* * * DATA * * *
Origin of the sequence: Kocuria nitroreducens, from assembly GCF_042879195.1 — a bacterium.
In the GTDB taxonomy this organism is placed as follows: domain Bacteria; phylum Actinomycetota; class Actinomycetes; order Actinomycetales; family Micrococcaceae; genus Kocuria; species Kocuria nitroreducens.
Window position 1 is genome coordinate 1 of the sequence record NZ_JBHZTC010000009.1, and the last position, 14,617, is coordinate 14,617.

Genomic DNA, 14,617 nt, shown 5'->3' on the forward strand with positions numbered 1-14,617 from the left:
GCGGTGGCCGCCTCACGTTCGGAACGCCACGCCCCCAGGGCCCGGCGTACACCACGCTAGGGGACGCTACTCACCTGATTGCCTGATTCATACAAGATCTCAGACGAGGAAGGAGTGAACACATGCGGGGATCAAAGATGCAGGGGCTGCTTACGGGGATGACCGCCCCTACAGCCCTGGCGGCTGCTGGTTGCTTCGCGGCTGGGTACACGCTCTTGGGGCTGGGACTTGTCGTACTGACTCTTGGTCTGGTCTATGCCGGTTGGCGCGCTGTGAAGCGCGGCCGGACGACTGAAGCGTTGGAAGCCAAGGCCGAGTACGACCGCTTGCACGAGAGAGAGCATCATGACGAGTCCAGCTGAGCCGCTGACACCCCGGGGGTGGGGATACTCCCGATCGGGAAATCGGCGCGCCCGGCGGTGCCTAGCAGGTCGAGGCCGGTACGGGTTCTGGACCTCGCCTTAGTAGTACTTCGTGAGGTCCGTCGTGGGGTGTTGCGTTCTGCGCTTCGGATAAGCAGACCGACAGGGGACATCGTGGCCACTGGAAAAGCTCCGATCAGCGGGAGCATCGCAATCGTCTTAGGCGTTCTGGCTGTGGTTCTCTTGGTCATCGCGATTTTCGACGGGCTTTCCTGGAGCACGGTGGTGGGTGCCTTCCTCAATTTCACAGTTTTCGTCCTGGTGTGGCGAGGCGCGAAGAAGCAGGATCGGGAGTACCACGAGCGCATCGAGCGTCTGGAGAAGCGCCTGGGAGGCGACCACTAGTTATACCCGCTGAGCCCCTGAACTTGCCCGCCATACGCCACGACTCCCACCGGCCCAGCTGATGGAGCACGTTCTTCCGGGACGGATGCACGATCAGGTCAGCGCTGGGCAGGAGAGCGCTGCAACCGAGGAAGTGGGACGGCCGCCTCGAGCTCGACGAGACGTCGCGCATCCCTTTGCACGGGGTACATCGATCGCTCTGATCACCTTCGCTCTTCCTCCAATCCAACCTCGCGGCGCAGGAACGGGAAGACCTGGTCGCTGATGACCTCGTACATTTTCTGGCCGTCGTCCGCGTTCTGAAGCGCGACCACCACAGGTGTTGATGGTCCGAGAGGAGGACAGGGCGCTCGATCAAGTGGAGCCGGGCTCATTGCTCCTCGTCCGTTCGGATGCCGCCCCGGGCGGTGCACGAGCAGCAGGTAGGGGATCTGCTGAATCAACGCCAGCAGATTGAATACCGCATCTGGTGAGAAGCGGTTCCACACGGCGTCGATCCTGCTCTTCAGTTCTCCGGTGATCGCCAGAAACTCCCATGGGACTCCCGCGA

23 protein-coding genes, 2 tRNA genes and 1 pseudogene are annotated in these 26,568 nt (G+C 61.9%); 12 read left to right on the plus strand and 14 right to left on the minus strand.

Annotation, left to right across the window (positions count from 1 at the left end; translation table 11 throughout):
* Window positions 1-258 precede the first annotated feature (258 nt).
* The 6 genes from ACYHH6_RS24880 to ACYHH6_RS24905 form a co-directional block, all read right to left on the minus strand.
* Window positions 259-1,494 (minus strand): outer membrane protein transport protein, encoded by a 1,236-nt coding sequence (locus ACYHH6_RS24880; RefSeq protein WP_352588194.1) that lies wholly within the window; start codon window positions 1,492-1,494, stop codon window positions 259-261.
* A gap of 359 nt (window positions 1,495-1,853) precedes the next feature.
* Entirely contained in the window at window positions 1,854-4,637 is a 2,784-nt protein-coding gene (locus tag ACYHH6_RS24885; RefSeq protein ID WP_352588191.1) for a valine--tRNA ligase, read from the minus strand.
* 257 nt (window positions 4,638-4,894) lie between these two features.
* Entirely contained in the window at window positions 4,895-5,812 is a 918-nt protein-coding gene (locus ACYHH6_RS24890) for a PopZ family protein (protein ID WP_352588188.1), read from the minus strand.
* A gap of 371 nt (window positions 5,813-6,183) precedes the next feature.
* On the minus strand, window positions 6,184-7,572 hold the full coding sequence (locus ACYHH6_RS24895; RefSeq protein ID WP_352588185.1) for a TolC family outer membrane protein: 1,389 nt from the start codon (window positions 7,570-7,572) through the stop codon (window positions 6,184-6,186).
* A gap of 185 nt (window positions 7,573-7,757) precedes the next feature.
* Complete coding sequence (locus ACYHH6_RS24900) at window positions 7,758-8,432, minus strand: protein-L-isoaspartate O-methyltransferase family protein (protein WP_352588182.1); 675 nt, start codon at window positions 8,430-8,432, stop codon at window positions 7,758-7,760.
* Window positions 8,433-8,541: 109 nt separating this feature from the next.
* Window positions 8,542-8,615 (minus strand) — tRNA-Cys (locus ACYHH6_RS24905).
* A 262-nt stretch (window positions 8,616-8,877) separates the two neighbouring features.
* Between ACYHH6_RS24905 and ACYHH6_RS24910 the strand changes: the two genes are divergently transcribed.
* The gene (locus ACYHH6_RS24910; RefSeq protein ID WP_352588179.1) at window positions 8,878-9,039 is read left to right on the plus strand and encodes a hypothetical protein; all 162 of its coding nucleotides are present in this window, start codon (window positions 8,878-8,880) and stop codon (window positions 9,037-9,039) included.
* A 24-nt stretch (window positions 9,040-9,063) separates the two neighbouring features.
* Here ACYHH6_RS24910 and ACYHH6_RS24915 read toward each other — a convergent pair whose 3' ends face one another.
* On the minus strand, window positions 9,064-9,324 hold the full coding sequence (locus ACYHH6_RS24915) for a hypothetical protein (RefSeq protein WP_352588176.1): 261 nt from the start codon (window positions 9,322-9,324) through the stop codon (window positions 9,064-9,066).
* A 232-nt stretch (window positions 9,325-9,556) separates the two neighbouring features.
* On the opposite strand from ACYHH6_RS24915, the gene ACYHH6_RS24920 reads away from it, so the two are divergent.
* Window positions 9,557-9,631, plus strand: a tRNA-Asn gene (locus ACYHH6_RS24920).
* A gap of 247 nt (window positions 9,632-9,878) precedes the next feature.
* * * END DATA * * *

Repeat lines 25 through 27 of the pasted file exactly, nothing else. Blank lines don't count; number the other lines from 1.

* Here ACYHH6_RS24910 and ACYHH6_RS24915 read toward each other — a convergent pair whose 3' ends face one another.
* On the minus strand, window positions 9,064-9,324 hold the full coding sequence (locus ACYHH6_RS24915) for a hypothetical protein (RefSeq protein WP_352588176.1): 261 nt from the start codon (window positions 9,322-9,324) through the stop codon (window positions 9,064-9,066).
* A 232-nt stretch (window positions 9,325-9,556) separates the two neighbouring features.